While we recognize that, given the breadth of diverse influences in the SS field, a systematic comparison with all available alternatives may not be feasible in the space of a single article, comparison should be made at very least with the most proximate or dominant competitor in relation to the approach being advanced. For example, Harnesk and Isgren (2021) explicitly frame their suggested approach to action-oriented SS in relation to the increasingly prominent alternative of transdisciplinary co-production, and by means of such comparison clarify how their approach differs from this competitor in terms of positioning within the philosophy of science and how they differently address questions of normativity and interdisciplinarity in research practice (i.e., methodology).

As we see it, comparison is necessary to maintain clarity regarding the substantive differences between competing approaches, which is what allows for the transparent and rational evaluation of the adequacy of how they conceptualize problems and the efficacy of resulting solutions produced within a particular paradigm. It is worth noting, for example, that sympathetic reviews of the kind of transdisciplinarity/co-production advocated by an increasing number of SS practitioners show how they often fail to produce the intended results (Polk, 2014; Turnhout et al. 2020). We would also argue that the same necessity of comparison and reasoned justification also extends to interdisciplinary practice in SS, such as in the rational selection and application of specific disciplinary concepts in SS research (Boda and Faran 2019; see also Olsson and Jerneck 2018).

Preserving scientific integrity in scientific knowledge production

Second, scientists must ensure the scientific integrity of their proposed approaches to research, particularly when such approaches have explicit normative ambitions. Indeed, it is incumbent upon researchers to be clear about how they manage to maintain scientific integrity when producing normative, action-oriented scientific knowledge, or risk undermining the credibility of SS as a science (Boda, 2021; Nagatsu et al. 2020; Schneider et al. 2019; Boda and Faran 2018).

Take for example the following comparison. Isgren et al. (2019) argue that scientific knowledge of, e.g., social and economic systems can be very useful and actionable for political movements, and producing this knowledge and thus contributing to such movements does not necessarily entail any violation of the scientific principle of objectivity, by which we mean communicable, demonstrable and replicable knowledge (not perfect or absolute, and certainly not “value-free”). Caniglia et al. (2021), on the other hand, present what they call “multiple knowledges” they consider relevant to action-oriented SS, but neglect the most important divide in the context of scientific practice, explicitly made by Isgren et al. (2019), namely that between scientific knowledge and extra-scientific knowledge (experiential, situated, indigenous etc.), a.k.a. the demarcation problem. In fact, Caniglia et al.’s (2021) claim that action-oriented SS in general “rejects the idea that knowledge is first generated through research and then translated or disseminated into society” and that it instead should “emerge from entangled processes of action, learning and capacity building through co-production and transdisciplinary involvement of multiple societal actors” (94) seems to abandon any attempt to produce specifically scientific knowledge itself. However, the inclusion of “multiple societal actors” in actionable scientific knowledge production does not require the complete abandonment of scientific principles, but may include, e.g., the adoption of additional extra-scientific quality criteria like “salience, legitimacy and credibility,” as seen in the large body of research on “boundary work” in SS (e.g., Clark et al. 2016a, 2016b; van Noordwijk et al. 2011). Attempting to produce scientific knowledge that is useful for solving problems still requires that the researcher(s) be able to justify how their value-laden scientific practice follows, for example, the methodology of scientific research programmes (Lakatos), principles of falsifiability (Popper), or any other criteria presented by philosophers of science when designating knowledge as specifically scientific (see Nagatsu et al. 2020; Boda, 2021).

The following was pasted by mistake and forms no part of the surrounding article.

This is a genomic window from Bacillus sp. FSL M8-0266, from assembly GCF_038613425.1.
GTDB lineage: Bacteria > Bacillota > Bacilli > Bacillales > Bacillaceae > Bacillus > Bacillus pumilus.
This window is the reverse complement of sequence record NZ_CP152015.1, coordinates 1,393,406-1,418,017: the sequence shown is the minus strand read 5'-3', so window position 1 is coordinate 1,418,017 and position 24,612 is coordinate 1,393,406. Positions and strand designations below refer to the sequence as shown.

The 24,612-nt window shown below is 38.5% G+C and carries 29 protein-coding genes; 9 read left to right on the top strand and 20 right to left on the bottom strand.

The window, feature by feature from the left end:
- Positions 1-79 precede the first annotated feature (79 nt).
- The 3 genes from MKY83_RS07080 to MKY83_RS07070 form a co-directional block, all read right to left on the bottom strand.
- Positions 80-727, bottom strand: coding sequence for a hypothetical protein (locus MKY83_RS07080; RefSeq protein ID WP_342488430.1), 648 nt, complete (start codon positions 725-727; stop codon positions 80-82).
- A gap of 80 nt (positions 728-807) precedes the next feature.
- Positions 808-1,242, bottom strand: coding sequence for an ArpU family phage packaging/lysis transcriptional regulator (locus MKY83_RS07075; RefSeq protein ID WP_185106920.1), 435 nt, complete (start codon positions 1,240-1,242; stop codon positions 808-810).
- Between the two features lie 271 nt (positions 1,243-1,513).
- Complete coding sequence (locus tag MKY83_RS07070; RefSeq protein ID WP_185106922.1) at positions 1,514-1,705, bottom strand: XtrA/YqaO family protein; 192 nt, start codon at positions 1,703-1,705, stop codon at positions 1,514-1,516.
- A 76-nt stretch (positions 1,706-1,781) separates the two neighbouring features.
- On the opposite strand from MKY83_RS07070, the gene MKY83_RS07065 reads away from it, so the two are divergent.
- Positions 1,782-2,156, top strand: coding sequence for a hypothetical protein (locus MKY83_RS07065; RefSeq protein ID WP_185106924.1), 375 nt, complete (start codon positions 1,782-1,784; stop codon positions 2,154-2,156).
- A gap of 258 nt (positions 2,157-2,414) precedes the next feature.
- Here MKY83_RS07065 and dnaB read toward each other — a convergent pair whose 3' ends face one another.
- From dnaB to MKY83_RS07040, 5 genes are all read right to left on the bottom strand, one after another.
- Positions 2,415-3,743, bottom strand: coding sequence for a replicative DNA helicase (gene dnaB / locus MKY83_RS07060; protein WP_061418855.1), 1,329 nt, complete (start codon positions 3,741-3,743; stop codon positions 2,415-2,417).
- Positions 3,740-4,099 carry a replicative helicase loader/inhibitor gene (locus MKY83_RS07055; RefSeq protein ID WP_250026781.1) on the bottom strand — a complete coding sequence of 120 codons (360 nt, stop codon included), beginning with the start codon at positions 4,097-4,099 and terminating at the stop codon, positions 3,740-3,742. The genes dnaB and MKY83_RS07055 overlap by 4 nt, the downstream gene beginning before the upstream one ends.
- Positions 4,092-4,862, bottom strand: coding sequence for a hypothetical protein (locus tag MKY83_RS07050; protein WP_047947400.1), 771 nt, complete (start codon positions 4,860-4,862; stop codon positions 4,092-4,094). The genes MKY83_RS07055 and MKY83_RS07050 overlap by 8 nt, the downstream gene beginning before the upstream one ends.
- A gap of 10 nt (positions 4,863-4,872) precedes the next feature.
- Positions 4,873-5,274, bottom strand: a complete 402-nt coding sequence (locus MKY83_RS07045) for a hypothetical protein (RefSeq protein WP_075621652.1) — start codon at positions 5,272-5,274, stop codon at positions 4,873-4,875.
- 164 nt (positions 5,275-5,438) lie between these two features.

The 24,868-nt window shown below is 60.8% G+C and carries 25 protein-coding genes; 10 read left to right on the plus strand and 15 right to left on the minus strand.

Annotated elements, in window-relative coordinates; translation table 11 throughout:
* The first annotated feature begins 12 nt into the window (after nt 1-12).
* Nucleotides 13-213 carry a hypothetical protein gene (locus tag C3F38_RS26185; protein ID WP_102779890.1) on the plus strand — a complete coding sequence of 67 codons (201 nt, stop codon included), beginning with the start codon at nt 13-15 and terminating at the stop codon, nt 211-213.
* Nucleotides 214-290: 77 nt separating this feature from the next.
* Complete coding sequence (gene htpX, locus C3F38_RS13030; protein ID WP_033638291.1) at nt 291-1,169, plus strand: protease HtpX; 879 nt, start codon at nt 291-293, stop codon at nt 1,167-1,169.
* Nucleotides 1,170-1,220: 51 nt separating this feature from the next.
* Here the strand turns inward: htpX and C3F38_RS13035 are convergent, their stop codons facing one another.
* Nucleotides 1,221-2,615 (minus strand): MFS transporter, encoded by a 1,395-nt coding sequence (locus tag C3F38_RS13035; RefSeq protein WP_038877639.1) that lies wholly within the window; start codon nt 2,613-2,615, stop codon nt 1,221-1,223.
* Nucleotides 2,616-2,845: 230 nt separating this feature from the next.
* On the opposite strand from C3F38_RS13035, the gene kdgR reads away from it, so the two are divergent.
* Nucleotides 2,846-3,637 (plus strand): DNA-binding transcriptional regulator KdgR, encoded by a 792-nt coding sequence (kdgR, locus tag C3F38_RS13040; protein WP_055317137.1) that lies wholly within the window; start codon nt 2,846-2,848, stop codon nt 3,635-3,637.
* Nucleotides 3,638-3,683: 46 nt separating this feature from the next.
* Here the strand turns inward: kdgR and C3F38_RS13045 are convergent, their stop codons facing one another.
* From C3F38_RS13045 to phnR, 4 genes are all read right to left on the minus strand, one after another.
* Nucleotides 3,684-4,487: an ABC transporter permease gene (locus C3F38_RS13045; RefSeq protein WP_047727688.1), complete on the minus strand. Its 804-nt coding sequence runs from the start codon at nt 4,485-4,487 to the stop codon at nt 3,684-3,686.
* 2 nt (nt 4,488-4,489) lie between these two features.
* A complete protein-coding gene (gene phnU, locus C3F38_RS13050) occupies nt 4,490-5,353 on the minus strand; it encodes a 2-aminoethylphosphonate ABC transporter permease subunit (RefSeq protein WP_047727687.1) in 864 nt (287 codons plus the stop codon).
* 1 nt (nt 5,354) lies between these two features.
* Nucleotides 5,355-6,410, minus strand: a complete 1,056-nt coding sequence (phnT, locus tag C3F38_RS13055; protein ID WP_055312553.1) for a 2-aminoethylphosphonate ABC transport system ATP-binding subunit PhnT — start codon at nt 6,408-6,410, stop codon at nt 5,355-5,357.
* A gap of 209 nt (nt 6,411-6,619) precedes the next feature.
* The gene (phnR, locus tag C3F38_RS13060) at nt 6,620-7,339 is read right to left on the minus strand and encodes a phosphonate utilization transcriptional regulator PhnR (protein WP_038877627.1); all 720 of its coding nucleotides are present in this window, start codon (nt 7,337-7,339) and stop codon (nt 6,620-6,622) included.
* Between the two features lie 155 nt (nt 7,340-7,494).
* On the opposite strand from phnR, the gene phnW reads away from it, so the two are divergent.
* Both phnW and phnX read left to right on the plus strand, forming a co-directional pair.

To be clear, we are not rejecting the possibility or desirability of bringing different kinds of knowledge together to understand and act on sustainability challenges. Our insistence on maintaining clarity regarding what constitutes scientific and extra-scientific knowledge is based in a recognition that these different kinds of knowledge contribute different kinds of insights to processes of social change (see Faran and O'Byrne 2015; Tengö et al. 2014). As mentioned above, science can contribute very meaningful insights on how natural and social systems function and how actors may intervene in them in different ways, and what the potential implications of such interventions might be, all essential knowledge when formulating effective strategies for change (Isgren et al. 2019). However, extra-scientific kinds of knowledge gained, e.g., through contextual lived-experiences and interactions are also essential in the practical pursuit of social change. For example, a scientific analysis of the economic system can help the labor movement understand what kinds of demands are feasible within a certain country, where to target their demands and/or with whom to potentially form alliances. But only the experience of boots-on-the-ground organizers and rank-and-file union members can inform when the right time to call a strike will be (see McAlevey, 2016). Likewise, a scientific analysis of ecosystem processes can help pastoralists articulate demands on what interventions may be conducive to increased pasture availability in the landscape, while only experienced pastoralists know what specific places and functions in the landscape are critical to their specific community (Axelsson-Linkowski et al. 2020). Of course, the question of whom (i.e., which social agent) research should engage with will always arise. The answer to this question is not trivial, but could potentially shape the research agenda and questions around particular societal interests, rather than being derived from processes of rational scientific investigation (see Slater, 2012). Again, there are various ways of reasonably justifying whom scientists will engage and why, e.g., through completely open “stakeholder” dialogues or through scientific analysis itself (the latter being our own position, in line with Harnesk and Isgren 2021); the point is to do so explicitly and with good reason.